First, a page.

Celebrating the 75th Anniversary of Strategic Air Command (1-5)

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This year, the Strategic Air Command & Aerospace Museum celebrates 75 years! To honor the men and women of Strategic Air Command, our Curator, Brian York has compiled a “look back” at the people, places and moments that made Strategic Air Command a force for peace with “75 Days of SAC.” Beginning on June 1, 2020, a daily #SAC75 post has been featured on our Museum Facebook, Twitter and Instagram pages. We understand that not everyone imbibes on social media, so before our summer celebration of Strategic Air Command is a wrap, we wanted to feature some of these posts in our #CuriousCurator Blog.

SAC 75 #1

Established on March 21, 1946, Strategic Air Command (SAC) became one of three commands dedicated to the establishment of air superiority in the world. Tasked with long range strategic bombing, Strategic Air Command was built from the air superiority of World War II and the resources of Continental Air Forces (these resources were divided between Strategic Air Command, Tactical Air Command, and Air Defense Command). GEN George Kenney assumed command of 100,000 military personnel and 1,300 aircraft but through end of war cutbacks SAC would end the year with just over 37,000 military personnel and 279 tactical aircraft.

SAC 75 #2

Not long after it’s creation SAC embarked on Operation Nanook, mapping the vast Artic region for the best route from Alaska to Iceland. The 46th Reconnaissance Squadron began the process with F-13s; early un-armed B-29s converted for reconnaissance; frin 1946 to 1948. The majority of the crews for the 46th Reconnaissance Squadron were handpicked from the 449th Bombardment Group at AAF Grand Island, NE. Artic navigation was dangerous at flying that far north, mangnetic compasses were not always accurate and many crews would get lost of the frozen landscape and sea, run out of fuel and crash. Operation Nanook was important to establish the instrument base flight rout allowing bombers to shift deployment quickly from the eastern edge of Soviet Union to the western border.

SAC 75 #3

One of the first big operations for Strategic Air Command (SAC) was Operation Crossroads, July 1-25, 1946. The 509th Composite Group was the only unit capable of carrying and dropping atomic bombs. The mission was to test the results of dropping atomic bombs the size of Fat Man (the bomb dropped on Nagasaki, Japan, 1945). The first test was on July 1 by the B-29”Dave’s Dream” piloted by MAJ Woodrow Swancutt. The mission was to detonate the bomb (named Gilda after Rita Hayworth’s lead character int eh 1946 film of the same name) 520 feet above a 73 ship fleet. In this peacetime exercise, the ships ere unmanned and resulted in the sinking of five ships and severely damaging nine. Another bomb was dropped on July 25 and detonated underwater. A third test was planned to detonate a deep submerged bomb was cancelled.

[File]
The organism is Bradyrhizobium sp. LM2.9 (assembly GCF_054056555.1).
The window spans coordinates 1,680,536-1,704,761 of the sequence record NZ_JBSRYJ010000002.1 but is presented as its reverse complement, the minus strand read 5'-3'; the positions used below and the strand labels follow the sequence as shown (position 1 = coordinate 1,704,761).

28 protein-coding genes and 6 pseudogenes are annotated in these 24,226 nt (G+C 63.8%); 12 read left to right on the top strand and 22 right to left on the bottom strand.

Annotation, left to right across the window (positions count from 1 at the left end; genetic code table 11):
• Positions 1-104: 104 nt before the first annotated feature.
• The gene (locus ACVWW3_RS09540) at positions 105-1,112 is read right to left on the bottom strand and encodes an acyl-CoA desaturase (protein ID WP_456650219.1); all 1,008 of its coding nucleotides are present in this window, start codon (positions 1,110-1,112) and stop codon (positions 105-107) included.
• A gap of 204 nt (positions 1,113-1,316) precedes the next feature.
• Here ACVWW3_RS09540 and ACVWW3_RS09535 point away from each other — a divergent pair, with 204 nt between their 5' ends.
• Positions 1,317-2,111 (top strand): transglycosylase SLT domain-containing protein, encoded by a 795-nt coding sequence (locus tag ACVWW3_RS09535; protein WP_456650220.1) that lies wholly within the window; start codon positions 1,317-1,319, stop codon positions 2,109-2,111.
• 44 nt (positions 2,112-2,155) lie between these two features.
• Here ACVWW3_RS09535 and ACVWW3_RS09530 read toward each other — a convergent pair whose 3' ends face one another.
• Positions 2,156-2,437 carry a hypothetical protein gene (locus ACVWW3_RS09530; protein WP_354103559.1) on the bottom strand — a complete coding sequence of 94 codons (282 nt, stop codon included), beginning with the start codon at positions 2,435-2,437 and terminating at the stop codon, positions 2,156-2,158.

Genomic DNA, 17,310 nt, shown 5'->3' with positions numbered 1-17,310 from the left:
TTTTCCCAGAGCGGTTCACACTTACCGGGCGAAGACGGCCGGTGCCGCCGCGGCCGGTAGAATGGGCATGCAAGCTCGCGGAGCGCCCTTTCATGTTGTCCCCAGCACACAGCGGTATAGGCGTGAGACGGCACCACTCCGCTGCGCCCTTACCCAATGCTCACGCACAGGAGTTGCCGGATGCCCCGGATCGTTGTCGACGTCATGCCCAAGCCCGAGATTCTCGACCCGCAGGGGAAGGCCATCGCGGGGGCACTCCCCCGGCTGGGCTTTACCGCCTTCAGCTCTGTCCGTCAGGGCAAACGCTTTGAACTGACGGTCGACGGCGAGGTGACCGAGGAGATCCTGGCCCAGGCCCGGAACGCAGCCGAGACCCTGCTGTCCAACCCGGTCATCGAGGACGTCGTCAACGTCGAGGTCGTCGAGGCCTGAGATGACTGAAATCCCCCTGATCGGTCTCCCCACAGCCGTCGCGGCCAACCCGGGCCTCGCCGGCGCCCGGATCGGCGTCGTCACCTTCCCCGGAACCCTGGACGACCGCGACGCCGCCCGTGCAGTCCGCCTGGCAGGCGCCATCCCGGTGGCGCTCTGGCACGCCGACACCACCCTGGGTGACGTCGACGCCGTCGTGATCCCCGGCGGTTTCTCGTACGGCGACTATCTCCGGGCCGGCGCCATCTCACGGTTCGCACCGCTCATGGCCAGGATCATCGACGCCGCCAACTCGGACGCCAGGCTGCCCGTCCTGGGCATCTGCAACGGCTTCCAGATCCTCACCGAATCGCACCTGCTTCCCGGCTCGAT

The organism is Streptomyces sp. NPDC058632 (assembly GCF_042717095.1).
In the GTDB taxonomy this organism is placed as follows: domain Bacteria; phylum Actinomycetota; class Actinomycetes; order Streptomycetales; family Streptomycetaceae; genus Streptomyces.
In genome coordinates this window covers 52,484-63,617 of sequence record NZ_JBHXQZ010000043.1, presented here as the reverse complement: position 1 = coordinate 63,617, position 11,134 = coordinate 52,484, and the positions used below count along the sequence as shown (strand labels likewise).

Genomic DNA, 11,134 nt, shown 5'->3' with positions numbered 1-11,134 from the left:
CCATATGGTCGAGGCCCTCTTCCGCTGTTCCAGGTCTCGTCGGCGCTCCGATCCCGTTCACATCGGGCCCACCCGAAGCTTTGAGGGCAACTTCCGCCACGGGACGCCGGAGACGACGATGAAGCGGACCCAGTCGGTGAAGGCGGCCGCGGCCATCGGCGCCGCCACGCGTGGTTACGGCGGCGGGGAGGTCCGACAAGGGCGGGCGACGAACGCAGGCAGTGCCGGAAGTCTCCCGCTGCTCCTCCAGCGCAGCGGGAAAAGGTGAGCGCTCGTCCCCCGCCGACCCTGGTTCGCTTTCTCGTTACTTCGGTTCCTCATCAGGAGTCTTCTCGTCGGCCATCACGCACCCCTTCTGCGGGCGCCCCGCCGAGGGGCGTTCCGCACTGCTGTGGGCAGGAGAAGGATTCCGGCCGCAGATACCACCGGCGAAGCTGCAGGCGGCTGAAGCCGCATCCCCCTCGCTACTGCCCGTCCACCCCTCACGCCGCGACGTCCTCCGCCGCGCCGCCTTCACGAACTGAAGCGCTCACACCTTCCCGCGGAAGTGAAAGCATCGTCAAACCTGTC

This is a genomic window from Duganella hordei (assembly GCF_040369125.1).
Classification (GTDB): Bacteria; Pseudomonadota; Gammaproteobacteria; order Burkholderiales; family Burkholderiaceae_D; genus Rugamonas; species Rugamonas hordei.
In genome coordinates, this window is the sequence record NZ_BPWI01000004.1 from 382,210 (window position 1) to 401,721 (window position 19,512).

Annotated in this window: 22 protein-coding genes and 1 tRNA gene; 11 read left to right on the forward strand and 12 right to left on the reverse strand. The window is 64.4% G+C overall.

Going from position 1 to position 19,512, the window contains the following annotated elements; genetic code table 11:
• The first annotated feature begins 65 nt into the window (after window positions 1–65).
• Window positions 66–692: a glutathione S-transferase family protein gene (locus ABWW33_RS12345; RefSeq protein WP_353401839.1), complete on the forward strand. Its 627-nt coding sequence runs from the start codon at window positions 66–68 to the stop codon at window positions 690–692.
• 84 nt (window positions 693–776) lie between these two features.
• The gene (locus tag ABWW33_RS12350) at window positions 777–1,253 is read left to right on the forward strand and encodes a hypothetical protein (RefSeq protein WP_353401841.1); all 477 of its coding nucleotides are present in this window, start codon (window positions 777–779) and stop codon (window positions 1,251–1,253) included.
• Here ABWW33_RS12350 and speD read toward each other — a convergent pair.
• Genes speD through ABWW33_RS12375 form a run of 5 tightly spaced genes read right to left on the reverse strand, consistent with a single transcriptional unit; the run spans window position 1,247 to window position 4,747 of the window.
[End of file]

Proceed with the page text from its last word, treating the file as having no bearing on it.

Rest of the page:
SAC 75 #4

Activated out of Grand Island AAFB the 28th Bombardment Group would move to Elmdorf AAFB, Alaska for training in the harsh climate and geography of the artic. The 28th would ultimtaely comit some of their B-29s to a training exercise known as maximum effort; focused on hundreds of B-29s completing simulated bombing runs over major US cities.

One such execise known as Operation Big Town,15 May 1947, committed 130 B-29s to bomb New York City.

But due maintenance and supply issues within SAC, 44% of the bomber were left at their home bases.






SAC 75 #5

Due to failing bomb practice accuracy, SAC Commander-in-Chief (CINCSAC) GEN Kenney called for a bombing tournament, the first SAC Bombing Competition. From 20 to 27 June 1948 ten B-29 bomb groups competed at Castle AFB, CA. Eac crew completed three visual and three radar determined bomb drops. The top five places were won by rive entries from the 8th Air Force. Except in times of war the SAC Bomb Competition: later adding navigation, bomb loading and other vital aspects of operations, continued through 1991.